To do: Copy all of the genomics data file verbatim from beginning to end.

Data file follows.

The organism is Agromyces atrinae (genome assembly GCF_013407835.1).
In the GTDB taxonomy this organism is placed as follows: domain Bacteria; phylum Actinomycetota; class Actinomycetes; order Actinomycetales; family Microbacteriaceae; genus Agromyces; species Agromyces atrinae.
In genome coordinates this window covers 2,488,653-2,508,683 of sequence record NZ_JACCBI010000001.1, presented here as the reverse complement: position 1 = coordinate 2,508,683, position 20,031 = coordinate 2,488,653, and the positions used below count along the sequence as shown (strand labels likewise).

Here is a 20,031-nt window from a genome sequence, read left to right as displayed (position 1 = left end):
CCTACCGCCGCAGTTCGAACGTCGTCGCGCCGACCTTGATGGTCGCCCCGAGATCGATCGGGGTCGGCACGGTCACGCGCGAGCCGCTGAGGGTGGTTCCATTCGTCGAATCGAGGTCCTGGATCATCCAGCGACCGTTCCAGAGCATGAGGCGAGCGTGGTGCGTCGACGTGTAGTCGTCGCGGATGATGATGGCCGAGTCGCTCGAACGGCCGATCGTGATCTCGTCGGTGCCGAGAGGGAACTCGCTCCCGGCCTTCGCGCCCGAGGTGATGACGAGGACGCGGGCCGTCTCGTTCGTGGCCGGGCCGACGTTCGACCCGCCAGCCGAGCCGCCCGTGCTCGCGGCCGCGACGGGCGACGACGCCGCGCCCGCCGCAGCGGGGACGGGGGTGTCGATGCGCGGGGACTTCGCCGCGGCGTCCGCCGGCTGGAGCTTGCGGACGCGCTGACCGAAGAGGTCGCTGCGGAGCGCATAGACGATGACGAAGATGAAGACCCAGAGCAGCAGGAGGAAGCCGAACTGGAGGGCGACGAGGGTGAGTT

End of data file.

The organism is Agromyces atrinae (genome assembly GCF_013407835.1).
In the GTDB taxonomy this organism is placed as follows: domain Bacteria; phylum Actinomycetota; class Actinomycetes; order Actinomycetales; family Microbacteriaceae; genus Agromyces; species Agromyces atrinae.
In genome coordinates this window covers 2,488,653-2,508,683 of sequence record NZ_JACCBI010000001.1, presented here as the reverse complement: position 1 = coordinate 2,508,683, position 20,031 = coordinate 2,488,653, and the positions used below count along the sequence as shown (strand labels likewise).

Here is a 20,031-nt window from a genome sequence, read left to right as displayed (position 1 = left end):
CCTACCGCCGCAGTTCGAACGTCGTCGCGCCGACCTTGATGGTCGCCCCGAGATCGATCGGGGTCGGCACGGTCACGCGCGAGCCGCTGAGGGTGGTTCCATTCGTCGAATCGAGGTCCTGGATCATCCAGCGACCGTTCCAGAGCATGAGGCGAGCGTGGTGCGTCGACGTGTAGTCGTCGCGGATGATGATGGCCGAGTCGCTCGAACGGCCGATCGTGATCTCGTCGGTGCCGAGAGGGAACTCGCTCCCGGCCTTCGCGCCCGAGGTGATGACGAGGACGCGGGCCGTCTCGTTCGTGGCCGGGCCGACGTTCGACCCGCCAGCCGAGCCGCCCGTGCTCGCGGCCGCGACGGGCGACGACGCCGCGCCCGCCGCAGCGGGGACGGGGGTGTCGATGCGCGGGGACTTCGCCGCGGCGTCCGCCGGCTGGAGCTTGCGGACGCGCTGACCGAAGAGGTCGCTGCGGAGCGCATAGACGATGACGAAGATGAAGACCCAGAGCAGCAGGAGGAAGCCGAACTGGAGGGCGACGAGGGTGAGTT